Seoul sanctions North Korea’s hacking group, details its activities

South Korea has announced new sanctions against Kimsuky, a North Korean hacking syndicate. Together with Washington, Seoul also issued a joint cyber alert warning of the group’s social engineering efforts.

“For the first time in the world, the South Korean government designated ‘Kimsuky’ as the subject of independent sanctions against North Korea,” Seoul’s foreign ministry said in a press release.

The sanctions are intended to curb the group’s activities targeting South Korea, the ministry said. It also listed two crypto wallet addresses used by Kimsuky which are now off limits under local law.

The release states that South Korea is directly responding to the North’s unsuccessful attempt to put a military reconnaissance satellite into orbit on Wednesday.

According to the ministry, hacker groups from North Korea including Kimsuky have been “directly or indirectly involved in the development of North Korea’s so-called satellite by stealing cutting-edge technologies related to weapons development and artificial satellites and space all over the world.”

Kimsuky specifically is stealing sensitive information by conducting large-scale social engineering campaigns, an accompanying joint advisory by the US Department of State, the Federal Bureau of Investigation, the National Security Agency, and the South Korean foreign ministry, the National Police Agency, and the National Intelligence Service said.

The hacking collective’s spear-phishing campaigns that convincingly impersonate real people target professionals at think tanks, academic institutions, and news outlets devoted to the situation on the Korean peninsula.

Kimsuky is good at social engineering, the advisory acknowledges. “For over a decade, Kimsuky actors have continued to refine their social engineering techniques and made their spear-phishing efforts increasingly difficult to discern,” it says.

These cyber actors allegedly begin their campaigns with broad research and preparation, and often use open-source information to identify potential targets of value. They then tailor their online personas to appear more realistic and convince victims more thouroughly.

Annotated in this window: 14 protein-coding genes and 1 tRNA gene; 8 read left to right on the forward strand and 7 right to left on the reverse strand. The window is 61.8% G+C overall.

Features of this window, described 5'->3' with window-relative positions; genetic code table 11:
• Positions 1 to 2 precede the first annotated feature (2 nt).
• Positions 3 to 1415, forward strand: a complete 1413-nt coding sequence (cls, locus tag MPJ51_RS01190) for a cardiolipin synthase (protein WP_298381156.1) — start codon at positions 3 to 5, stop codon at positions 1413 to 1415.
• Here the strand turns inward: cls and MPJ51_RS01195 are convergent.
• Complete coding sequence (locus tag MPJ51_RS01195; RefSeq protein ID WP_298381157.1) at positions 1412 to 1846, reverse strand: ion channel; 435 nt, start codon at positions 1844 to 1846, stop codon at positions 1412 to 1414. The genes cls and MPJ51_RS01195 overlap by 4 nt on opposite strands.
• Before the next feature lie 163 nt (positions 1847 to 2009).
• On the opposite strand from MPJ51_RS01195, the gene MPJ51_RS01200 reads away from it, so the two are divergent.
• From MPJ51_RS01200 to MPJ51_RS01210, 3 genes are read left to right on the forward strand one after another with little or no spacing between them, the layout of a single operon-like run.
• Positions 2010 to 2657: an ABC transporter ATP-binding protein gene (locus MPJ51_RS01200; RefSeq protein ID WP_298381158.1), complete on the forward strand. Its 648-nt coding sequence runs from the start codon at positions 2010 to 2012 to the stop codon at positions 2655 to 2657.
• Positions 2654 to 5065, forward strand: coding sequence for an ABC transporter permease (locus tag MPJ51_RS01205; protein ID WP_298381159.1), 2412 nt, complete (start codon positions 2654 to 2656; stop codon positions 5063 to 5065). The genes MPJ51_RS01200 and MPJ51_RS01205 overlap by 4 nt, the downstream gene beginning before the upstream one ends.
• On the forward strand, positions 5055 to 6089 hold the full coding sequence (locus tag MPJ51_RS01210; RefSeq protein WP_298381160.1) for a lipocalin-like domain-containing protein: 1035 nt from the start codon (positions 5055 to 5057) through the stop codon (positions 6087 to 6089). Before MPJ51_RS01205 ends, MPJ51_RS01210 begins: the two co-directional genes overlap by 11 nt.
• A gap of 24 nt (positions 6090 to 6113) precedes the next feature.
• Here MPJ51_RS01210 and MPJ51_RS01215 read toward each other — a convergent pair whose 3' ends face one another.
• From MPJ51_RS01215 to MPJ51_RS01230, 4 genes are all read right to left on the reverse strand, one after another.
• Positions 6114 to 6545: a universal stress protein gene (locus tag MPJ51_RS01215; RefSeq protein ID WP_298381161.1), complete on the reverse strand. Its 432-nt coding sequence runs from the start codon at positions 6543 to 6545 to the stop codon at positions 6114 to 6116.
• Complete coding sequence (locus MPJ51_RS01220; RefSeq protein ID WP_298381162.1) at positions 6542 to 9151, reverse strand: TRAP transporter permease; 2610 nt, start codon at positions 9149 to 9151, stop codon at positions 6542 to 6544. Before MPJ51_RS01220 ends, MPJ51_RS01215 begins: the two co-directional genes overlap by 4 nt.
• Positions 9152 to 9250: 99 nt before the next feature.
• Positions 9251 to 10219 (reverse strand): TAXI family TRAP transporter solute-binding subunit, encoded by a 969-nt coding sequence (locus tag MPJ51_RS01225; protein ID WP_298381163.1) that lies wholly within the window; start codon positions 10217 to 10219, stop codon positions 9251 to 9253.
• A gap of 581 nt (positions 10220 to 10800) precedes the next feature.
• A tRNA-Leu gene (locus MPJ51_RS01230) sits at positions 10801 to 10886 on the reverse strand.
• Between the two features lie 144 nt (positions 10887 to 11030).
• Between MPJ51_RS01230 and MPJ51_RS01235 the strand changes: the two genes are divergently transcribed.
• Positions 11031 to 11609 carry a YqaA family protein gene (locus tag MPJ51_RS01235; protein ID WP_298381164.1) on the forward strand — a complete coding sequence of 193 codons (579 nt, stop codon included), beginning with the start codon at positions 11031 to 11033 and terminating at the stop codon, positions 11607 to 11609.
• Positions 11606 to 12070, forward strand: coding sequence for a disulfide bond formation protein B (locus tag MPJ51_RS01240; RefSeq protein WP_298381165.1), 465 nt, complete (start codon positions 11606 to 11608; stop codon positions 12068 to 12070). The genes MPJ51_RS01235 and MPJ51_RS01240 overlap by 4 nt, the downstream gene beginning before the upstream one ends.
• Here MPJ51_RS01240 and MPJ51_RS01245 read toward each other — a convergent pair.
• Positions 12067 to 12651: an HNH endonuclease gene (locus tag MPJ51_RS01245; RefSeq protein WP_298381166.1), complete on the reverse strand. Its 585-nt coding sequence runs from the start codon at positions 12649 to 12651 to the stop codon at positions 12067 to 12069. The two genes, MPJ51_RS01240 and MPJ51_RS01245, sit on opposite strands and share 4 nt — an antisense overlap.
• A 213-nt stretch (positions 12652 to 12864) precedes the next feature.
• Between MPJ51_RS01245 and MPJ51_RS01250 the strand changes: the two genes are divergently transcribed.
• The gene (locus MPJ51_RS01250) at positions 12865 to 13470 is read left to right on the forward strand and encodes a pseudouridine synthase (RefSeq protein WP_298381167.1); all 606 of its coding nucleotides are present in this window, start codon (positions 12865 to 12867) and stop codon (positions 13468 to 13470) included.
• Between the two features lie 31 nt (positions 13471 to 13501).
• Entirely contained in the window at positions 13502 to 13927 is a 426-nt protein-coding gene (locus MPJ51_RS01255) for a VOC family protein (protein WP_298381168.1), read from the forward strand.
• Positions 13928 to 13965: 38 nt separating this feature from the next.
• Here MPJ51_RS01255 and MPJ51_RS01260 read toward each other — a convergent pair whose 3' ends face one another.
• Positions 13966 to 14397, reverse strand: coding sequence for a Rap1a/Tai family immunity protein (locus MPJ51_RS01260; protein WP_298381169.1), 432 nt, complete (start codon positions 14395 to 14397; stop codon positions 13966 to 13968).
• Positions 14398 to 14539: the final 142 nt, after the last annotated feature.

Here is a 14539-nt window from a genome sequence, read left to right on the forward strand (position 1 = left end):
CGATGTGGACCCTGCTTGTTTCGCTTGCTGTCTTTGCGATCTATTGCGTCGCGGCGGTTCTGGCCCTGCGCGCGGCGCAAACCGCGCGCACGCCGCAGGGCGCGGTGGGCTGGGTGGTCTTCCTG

Kimsuky actors are also well-acquainted with their target’s interests and update the content of their introductory emails to reflect current events discussed among the community of North Korea watchers, the advisory said.

Sample email communication from Kimsuky. Image by Cybernews.

The emails usually come with attached malicious documents or links, called the “lure files” in the advisory. They are presented as reports or news articles but in fact contain malware — if the recipients open them, Kimsuky can establish control over the compromised system and maintain access to it.

Potential targets are advised to look out for red flags like awkward sentences and grammatical errors, the use of North Korean phrases, or slight differences between real and fake email domains.

In addition, experts recommend possible mitigation steps such as setting up strong passwords, multi factor authentication, or using antivirus software. In general, it’s smart to exercise caution in confirming any requests.

In March, German and South Korean government authorities warned about cyber attacks mounted by Kimsuky that entail the use of rogue browser extensions to steal users' Gmail inboxes.

In 2022, data from cybersecurity firm Zscaler showed that a threat actor, thought to be the North Korean group Lazarus, had been targeting Seoul in a sophisticated spear-phishing campaign.

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